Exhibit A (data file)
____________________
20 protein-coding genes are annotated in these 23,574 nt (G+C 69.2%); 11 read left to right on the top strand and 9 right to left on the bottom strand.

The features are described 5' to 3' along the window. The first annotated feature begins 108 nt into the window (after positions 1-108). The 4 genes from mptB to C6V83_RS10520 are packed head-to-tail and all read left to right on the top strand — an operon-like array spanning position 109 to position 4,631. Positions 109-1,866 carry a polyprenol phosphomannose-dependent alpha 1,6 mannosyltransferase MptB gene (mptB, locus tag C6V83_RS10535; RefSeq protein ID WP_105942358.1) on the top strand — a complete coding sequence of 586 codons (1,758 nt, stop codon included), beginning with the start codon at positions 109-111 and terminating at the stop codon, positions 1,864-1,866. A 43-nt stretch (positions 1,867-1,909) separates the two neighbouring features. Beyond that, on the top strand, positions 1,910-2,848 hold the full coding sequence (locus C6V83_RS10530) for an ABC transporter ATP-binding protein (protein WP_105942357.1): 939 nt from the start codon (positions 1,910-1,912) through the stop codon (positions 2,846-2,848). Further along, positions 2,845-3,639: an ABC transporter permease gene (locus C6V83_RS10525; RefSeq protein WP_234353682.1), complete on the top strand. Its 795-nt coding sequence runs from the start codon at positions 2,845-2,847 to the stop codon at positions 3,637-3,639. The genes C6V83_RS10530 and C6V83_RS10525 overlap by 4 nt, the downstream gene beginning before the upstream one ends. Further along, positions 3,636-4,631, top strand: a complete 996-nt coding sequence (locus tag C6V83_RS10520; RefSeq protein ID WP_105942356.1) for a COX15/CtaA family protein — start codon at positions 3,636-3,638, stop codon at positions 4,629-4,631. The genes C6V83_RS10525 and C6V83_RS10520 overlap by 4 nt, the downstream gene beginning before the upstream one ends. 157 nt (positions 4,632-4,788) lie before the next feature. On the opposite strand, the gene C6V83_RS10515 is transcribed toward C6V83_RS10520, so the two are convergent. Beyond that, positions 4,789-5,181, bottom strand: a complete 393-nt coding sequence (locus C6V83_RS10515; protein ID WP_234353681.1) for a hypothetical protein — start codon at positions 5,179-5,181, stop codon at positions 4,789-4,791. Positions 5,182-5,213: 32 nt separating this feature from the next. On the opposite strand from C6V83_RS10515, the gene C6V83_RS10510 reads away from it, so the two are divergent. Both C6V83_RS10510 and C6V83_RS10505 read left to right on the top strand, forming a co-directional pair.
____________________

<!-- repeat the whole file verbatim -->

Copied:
20 protein-coding genes are annotated in these 23,574 nt (G+C 69.2%); 11 read left to right on the top strand and 9 right to left on the bottom strand.

The features are described 5' to 3' along the window. The first annotated feature begins 108 nt into the window (after positions 1-108). The 4 genes from mptB to C6V83_RS10520 are packed head-to-tail and all read left to right on the top strand — an operon-like array spanning position 109 to position 4,631. Positions 109-1,866 carry a polyprenol phosphomannose-dependent alpha 1,6 mannosyltransferase MptB gene (mptB, locus tag C6V83_RS10535; RefSeq protein ID WP_105942358.1) on the top strand — a complete coding sequence of 586 codons (1,758 nt, stop codon included), beginning with the start codon at positions 109-111 and terminating at the stop codon, positions 1,864-1,866. A 43-nt stretch (positions 1,867-1,909) separates the two neighbouring features. Beyond that, on the top strand, positions 1,910-2,848 hold the full coding sequence (locus C6V83_RS10530) for an ABC transporter ATP-binding protein (protein WP_105942357.1): 939 nt from the start codon (positions 1,910-1,912) through the stop codon (positions 2,846-2,848). Further along, positions 2,845-3,639: an ABC transporter permease gene (locus C6V83_RS10525; RefSeq protein WP_234353682.1), complete on the top strand. Its 795-nt coding sequence runs from the start codon at positions 2,845-2,847 to the stop codon at positions 3,637-3,639. The genes C6V83_RS10530 and C6V83_RS10525 overlap by 4 nt, the downstream gene beginning before the upstream one ends. Further along, positions 3,636-4,631, top strand: a complete 996-nt coding sequence (locus tag C6V83_RS10520; RefSeq protein ID WP_105942356.1) for a COX15/CtaA family protein — start codon at positions 3,636-3,638, stop codon at positions 4,629-4,631. The genes C6V83_RS10525 and C6V83_RS10520 overlap by 4 nt, the downstream gene beginning before the upstream one ends. 157 nt (positions 4,632-4,788) lie before the next feature. On the opposite strand, the gene C6V83_RS10515 is transcribed toward C6V83_RS10520, so the two are convergent. Beyond that, positions 4,789-5,181, bottom strand: a complete 393-nt coding sequence (locus C6V83_RS10515; protein ID WP_234353681.1) for a hypothetical protein — start codon at positions 5,179-5,181, stop codon at positions 4,789-4,791. Positions 5,182-5,213: 32 nt separating this feature from the next. On the opposite strand from C6V83_RS10515, the gene C6V83_RS10510 reads away from it, so the two are divergent. Both C6V83_RS10510 and C6V83_RS10505 read left to right on the top strand, forming a co-directional pair.